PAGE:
8. 8.
    McPhee JS, French DP, Jackson D, Nazroo J, Pendleton N, Degens H (2016) Physical activity in older age: perspectives for healthy ageing and frailty. Biogerontology 17(3):567–580PubMedPubMedCentralCrossRefGoogle Scholar
  9. 9.
    Organization WH (2018) Global action plan on physical activity 2018–2030: more active people for a healthier worldGoogle Scholar
  10. 10.
    Bruno E, Roveda E, Vitale J, Montaruli A, Berrino F, Villarini A, Venturelli E, Gargano G, Galasso L, Caumo A (2018) Effect of aerobic exercise intervention on markers of insulin resistance in breast cancer women. Eur J Cancer Care 27(2):e12617CrossRefGoogle Scholar
  11. 11.
    Roveda E, Vitale JA, Bruno E, Montaruli A, Pasanisi P, Villarini A, Gargano G, Galasso L, Berrino F, Caumo A (2017) Protective effect of aerobic physical activity on sleep behavior in breast cancer survivors. Integr Cancer Ther 16(1):21–31PubMedPubMedCentralCrossRefGoogle Scholar
  12. 12.
    Organization WH (2014) Global status report on noncommunicable diseases 2014. World Health OrganizationGoogle Scholar
  13. 13.
    Delavari A, Alikhani S, Alaadini F, Goya M (2005) Report of non communicable diseases risk factor in 30 provinces of Iran, 2005. Health Management Center, MOHME, TehranGoogle Scholar
  14. 14.
    Marshall SJ, Jones DA, Ainsworth BE, Reis JP, Levy SS, Macera CA (2007) Race/ethnicity, social class, and leisure-time physical inactivity. Med Sci Sports Exerc 39(1):44–51PubMedCrossRefGoogle Scholar
  15. 15.
    Eliassen AH, Hankinson SE, Rosner B, Holmes MD, Willett WC (2010) Physical activity and risk of breast cancer among postmenopausal women. Arch Intern Med 170(19):1758–1764PubMedPubMedCentralCrossRefGoogle Scholar
  16. 16.
    Baer HJ, Glynn RJ, Hu FB, Hankinson SE, Willett WC, Colditz GA, Stampfer M, Rosner B (2010) Risk factors for mortality in the nurses’ health study: a competing risks analysis. Am J Epidemiol 173(3):319–329PubMedPubMedCentralCrossRefGoogle Scholar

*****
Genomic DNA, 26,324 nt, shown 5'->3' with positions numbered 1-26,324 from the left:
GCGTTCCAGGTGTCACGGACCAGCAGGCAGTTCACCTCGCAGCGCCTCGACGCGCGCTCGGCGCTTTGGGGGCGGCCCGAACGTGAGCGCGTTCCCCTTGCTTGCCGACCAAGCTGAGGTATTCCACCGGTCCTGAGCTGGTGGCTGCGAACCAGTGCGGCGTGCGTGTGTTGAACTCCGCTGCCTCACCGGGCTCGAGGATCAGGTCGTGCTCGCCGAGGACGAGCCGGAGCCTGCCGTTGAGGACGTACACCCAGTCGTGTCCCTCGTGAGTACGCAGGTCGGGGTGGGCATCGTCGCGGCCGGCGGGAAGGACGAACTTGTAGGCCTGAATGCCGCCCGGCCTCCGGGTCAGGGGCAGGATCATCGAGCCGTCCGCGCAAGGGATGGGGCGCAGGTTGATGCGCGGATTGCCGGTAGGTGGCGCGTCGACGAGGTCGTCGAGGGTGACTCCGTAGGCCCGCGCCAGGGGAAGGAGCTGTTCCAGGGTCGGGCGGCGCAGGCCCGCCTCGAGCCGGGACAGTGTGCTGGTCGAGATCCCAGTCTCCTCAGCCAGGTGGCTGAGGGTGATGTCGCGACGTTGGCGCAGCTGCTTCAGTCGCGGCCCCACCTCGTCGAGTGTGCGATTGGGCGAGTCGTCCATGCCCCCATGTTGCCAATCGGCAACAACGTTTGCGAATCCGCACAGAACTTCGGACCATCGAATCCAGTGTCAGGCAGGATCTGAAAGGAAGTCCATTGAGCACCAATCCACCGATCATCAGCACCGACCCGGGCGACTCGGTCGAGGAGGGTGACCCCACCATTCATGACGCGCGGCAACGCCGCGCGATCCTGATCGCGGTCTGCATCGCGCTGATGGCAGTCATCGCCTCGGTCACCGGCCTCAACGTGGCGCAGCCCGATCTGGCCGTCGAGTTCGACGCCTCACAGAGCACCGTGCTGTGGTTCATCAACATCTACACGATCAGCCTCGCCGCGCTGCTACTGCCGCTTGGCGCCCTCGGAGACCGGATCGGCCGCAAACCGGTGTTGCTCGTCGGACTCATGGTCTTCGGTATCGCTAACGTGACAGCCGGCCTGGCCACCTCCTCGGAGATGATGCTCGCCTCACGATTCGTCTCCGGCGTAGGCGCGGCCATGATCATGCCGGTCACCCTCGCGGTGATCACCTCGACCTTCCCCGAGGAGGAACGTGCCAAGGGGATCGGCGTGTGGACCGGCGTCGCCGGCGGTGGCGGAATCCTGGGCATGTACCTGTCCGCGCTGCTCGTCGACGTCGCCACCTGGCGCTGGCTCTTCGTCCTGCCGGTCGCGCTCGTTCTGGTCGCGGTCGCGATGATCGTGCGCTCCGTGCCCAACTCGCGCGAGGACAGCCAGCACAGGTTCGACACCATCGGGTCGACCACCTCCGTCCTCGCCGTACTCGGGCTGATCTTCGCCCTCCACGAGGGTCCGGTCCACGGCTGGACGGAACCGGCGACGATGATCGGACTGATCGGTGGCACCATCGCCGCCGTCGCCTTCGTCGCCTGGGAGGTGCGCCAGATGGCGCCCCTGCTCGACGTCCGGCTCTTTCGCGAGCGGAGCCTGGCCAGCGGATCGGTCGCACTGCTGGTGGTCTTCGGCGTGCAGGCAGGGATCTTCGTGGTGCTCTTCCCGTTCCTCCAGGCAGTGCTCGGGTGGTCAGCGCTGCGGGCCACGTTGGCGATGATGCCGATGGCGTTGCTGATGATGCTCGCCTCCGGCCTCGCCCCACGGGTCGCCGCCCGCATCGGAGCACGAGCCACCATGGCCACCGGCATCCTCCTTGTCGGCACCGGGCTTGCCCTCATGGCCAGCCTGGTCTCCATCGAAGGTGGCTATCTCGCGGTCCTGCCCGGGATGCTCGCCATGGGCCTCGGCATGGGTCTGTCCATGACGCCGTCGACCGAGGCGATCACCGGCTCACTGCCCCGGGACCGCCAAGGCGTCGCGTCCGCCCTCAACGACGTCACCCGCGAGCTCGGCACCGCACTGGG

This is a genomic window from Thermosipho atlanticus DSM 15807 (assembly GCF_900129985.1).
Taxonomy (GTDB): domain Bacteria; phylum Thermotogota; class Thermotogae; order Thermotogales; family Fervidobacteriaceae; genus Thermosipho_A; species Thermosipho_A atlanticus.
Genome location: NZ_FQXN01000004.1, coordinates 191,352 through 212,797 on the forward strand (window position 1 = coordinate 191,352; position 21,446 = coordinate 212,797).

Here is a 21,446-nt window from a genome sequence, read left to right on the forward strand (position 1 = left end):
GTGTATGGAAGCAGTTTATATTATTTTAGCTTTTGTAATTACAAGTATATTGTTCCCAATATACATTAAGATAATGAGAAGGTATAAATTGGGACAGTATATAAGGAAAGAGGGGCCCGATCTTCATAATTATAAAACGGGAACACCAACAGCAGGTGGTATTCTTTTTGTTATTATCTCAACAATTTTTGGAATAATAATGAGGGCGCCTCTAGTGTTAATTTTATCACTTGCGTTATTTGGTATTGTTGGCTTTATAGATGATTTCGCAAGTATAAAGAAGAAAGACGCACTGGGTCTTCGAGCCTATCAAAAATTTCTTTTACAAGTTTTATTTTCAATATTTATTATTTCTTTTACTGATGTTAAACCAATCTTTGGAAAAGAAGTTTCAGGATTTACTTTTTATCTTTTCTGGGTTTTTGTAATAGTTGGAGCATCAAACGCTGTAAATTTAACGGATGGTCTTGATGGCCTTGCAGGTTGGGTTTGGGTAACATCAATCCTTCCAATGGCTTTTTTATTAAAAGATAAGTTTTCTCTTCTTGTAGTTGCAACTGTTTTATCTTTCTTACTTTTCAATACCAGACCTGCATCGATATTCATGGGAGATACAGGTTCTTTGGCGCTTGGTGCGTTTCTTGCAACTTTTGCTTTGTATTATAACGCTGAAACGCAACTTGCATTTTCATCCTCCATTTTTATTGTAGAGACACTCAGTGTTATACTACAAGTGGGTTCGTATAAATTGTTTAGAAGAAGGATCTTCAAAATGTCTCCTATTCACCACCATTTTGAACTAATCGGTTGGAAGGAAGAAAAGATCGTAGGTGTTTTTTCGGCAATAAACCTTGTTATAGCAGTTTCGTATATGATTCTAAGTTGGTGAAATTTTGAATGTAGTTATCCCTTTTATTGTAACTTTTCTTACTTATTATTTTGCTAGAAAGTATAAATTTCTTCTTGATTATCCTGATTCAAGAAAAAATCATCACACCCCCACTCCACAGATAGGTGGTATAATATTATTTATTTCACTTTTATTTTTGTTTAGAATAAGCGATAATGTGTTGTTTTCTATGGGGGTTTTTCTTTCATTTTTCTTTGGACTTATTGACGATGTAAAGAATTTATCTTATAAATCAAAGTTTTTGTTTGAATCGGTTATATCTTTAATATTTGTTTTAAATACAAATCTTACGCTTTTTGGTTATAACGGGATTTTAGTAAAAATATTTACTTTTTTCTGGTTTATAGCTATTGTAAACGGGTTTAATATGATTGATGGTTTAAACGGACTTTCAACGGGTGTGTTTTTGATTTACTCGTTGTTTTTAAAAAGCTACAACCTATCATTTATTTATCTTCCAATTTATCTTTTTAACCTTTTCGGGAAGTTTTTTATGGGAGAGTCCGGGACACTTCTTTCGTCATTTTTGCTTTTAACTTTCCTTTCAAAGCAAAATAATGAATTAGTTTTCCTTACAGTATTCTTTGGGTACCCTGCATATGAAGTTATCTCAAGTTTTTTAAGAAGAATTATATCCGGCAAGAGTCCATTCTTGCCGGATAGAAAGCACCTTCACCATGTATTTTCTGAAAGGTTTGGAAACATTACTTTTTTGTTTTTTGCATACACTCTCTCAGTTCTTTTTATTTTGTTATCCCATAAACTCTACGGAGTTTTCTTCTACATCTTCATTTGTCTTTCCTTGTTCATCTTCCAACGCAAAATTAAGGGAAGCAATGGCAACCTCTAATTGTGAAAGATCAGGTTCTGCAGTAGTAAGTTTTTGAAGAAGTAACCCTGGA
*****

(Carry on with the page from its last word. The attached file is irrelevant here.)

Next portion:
17. 17.
    Mohammad Esmaiel Motlagh AF, Motahareh Allameh, Mina Tabatabaei (2016) Integrated care guidelines for middle-aged adults. Andisheh Mandegar, IranGoogle Scholar
  18. 18.
    Fakhrzadeh H, Djalalinia S, Mirarefin M, Arefirad T, Asayesh H, Safiri S, Samami E, Mansourian M, Shamsizadeh M, Qorbani M (2016) Prevalence of physical inactivity in Iran: a systematic review. J Cardiovasc Thorac Res 8(3):92PubMedPubMedCentralCrossRefGoogle Scholar
  19. 19.
    Organization WH (2009) Interventions on diet and physical activity: what works: summary reportGoogle Scholar
  20. 20.
    Sheeran P, Webb TL (2016) The intention–behavior gap. Soc Pers Psychol Compass 10(9):503–518CrossRefGoogle Scholar
  21. 21.
    Chaudhury M, Shelton N (2010) Physical activity among 60–69-year-olds in England: knowledge, perception, behaviour and risk factors. Ageing Soc 30(8):1343–1355CrossRefGoogle Scholar
  22. 22.
    Salehi L, Eftekhar H, Mohammad K, Taghdisi MH, Shojaeizadeh D (2010) Physical activity among a sample of Iranians aged over 60 years: an application of the transtheoretical model. Arch Iran Med (AIM) 13(6):528–536Google Scholar
  23. 23.
    Schwarzer R, Sniehotta FF, Lippke S, Luszczynska A, Scholz U, Schüz B, Ziegelmann J (2003) On the assessment and analysis of variables in the health action process approach: conducting an investigation. Freie Universeitat Berlin, BerlinGoogle Scholar
  24. 24.
    Williams DM, Anderson ES, Winett RA (2005) A review of the outcome expectancy construct in physical activity research. Ann Behav Med 29(1):70–79PubMedCrossRefGoogle Scholar
  25. 25.
    Sniehotta FF, Schwarzer R, Scholz U, Schüz B (2005) Action planning and coping planning for long-term lifestyle change: theory and assessment. Eur J Soc Psychol 35(4):565–576CrossRefGoogle Scholar
  26. 26.
    Sheeran P (2002) Intention—behavior relations: a conceptual and empirical review. Eur Rev Soc Psychol 12(1):1–36CrossRefGoogle Scholar
  27. 27.
    Chow S, Mullan B (2010) Predicting food hygiene. An investigation of social factors and past behaviour in an extended model of the health action process approach. Appetite 54(1):126–133PubMedCrossRefGoogle Scholar
  28. 28.
    Sadeghisani M, Manshadi FD, Azimi H, Montazeri A (2016) Validity and reliability of the Persian version of Baecke habitual physical activity questionnaire in healthy subjects. Asian J Sports Med 7(3):1–7CrossRefGoogle Scholar
  29. 29.